Immediately, I get the chance to break out my new business cards at my next appointment. I’ve never exchanged business cards with someone before. The resulting feeling of “coolness” makes me suddenly very cognizant of the fact that I’m growing up. I can’t decide whether or not this is a good thing.
(Un?)Fortunately, playing 100 Questions with the helpful PR representative doesn’t leave me much time to dwell on such trivial issues as the fleetingness of childhood.
With my second appointment out of the way, I finally have time to wander around the floor.
What I meant to say was, I finally have time to wish I could enjoy some free time on the floor. But I only have 20 minutes to start my write-ups for those two appointments. So it was off the Petree Hall floor and then back on my feet to see the next thing.
By now, I’m used to the routine. Fortunately, each one of these E3 appointments is pretty similar to the one that came before and I’ve hit my stride. Talk to PR person, play the game, ask some questions, exchange cards, get their media kit, rinse, repeat.
Lesson 5: Oh yeah and remember to turn on that voice recorder. Frick. It’s both awkward and, I felt (but who am I to say, really?), a bit rude to frantically jot down notes as you talk with your assigned PR representative. They’re in a hurry, you’re in a hurry, and transcribing your conversation just wastes time. Better to record your talks with, well, everyone and jot down some bullet-points later (preferably immediately after an interview/meeting). Then, you can refer to those bullet-points when you’re scanning through your many, many, many voice recordings. Doing more work in the short-term = fewer headaches later. Trust me.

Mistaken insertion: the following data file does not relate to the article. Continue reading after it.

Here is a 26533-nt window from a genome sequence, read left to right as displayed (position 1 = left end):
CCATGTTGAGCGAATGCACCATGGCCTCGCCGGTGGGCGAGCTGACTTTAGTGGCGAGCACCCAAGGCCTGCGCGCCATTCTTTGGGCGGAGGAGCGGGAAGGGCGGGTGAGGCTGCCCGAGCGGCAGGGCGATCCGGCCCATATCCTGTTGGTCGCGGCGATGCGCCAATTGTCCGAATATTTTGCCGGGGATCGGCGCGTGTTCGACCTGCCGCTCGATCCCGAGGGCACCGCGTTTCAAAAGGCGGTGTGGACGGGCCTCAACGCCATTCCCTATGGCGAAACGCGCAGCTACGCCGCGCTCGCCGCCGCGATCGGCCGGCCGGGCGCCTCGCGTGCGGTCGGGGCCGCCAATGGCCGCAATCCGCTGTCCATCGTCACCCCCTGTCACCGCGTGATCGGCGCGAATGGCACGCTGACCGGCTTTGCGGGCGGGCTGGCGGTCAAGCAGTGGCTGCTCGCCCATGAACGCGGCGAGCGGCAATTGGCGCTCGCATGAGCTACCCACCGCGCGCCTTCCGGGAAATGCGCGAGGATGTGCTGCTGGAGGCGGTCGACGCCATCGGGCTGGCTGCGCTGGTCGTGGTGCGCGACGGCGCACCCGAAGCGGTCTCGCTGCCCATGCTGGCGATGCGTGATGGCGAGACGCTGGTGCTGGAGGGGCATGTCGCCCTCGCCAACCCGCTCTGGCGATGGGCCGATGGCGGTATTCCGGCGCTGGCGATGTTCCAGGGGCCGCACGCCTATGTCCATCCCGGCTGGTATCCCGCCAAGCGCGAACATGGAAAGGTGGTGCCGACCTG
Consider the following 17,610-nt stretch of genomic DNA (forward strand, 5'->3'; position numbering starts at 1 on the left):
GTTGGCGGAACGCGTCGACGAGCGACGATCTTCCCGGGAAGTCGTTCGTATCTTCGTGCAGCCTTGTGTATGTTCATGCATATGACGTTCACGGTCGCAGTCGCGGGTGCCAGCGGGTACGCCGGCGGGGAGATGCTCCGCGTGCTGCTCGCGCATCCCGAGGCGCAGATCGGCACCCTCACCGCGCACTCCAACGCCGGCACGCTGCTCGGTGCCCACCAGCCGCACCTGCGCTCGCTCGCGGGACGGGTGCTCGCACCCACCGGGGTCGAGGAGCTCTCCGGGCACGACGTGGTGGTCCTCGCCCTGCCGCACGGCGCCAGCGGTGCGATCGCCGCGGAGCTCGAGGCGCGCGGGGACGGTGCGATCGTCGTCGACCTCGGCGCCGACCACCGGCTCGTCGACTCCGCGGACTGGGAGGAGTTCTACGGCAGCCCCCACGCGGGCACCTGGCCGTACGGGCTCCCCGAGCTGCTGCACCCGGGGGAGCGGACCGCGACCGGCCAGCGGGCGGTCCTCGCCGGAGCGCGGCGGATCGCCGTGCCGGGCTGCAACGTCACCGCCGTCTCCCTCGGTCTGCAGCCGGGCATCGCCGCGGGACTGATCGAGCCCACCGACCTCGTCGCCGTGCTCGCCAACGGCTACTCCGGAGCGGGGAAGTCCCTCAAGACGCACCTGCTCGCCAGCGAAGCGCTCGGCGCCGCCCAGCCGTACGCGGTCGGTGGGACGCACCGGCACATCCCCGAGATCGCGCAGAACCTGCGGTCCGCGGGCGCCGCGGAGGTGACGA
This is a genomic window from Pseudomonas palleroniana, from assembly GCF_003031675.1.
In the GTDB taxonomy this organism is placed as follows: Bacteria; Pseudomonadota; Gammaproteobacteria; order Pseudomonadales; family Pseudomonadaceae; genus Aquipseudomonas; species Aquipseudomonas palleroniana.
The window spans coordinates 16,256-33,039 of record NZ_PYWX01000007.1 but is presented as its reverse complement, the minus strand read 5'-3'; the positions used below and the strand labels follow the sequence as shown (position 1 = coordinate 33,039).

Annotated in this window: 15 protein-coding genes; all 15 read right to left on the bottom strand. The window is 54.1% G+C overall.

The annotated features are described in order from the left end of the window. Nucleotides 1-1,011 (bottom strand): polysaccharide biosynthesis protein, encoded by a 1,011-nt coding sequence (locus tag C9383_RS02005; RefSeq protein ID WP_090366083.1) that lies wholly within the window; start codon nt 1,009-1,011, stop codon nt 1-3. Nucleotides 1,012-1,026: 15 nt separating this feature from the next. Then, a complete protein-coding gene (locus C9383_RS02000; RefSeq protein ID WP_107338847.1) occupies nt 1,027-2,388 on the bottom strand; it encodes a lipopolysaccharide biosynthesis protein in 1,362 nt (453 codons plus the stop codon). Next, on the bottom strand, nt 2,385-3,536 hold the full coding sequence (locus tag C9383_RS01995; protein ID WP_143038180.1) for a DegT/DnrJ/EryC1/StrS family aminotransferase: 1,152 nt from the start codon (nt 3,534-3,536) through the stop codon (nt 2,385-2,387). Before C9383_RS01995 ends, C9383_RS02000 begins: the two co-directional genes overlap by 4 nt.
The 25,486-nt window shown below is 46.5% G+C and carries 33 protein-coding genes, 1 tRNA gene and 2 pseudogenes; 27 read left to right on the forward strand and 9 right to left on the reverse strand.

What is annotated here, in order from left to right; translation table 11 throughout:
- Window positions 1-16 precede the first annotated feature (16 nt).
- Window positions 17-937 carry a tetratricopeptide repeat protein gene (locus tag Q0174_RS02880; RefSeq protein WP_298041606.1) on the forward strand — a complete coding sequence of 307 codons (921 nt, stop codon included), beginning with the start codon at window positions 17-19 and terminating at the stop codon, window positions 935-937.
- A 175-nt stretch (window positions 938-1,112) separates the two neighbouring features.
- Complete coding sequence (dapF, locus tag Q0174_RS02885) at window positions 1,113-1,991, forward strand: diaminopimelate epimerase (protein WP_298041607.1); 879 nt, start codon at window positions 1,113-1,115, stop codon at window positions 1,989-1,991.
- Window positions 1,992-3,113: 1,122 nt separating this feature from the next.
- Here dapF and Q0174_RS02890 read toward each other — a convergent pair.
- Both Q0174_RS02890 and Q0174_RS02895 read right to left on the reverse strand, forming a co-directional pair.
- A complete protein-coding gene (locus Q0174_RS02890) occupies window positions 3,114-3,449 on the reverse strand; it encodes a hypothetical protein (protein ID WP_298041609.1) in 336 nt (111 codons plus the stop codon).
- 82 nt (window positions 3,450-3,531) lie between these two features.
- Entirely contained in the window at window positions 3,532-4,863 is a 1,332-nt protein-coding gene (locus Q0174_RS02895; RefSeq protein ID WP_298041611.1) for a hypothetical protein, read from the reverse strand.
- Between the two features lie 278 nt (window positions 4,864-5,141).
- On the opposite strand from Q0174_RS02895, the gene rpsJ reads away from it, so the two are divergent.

Now free, after a scant few minutes with Ninja Theory’s Enslaved, I look up from the screen to see the other stations turned off, and two PR people looking not-very-happy with my hanging around. I apologize and leave, steeling myself for the next mile-long walk back to my motel, with a quick stop at Denny’s to eat my first actual meal of the day.
Of course, my day wasn’t done yet. I took a very necessary shower, set my laptop up on the desk and sat down to do some work and get caught up on the news of the day; maybe (finally) watch Sony’s press conference. Only…
Lesson 6: Before you book a motel, try to make sure their wi-fi actually works. You still have a lot of work to do after the show. Sure, you can still get it done without an internet connections, but that just means waking up early the next morning to find a coffee shop with free wi-fi so you can send everything to your editor, all at once. He/she just LOVES that (please detect my sarcasm).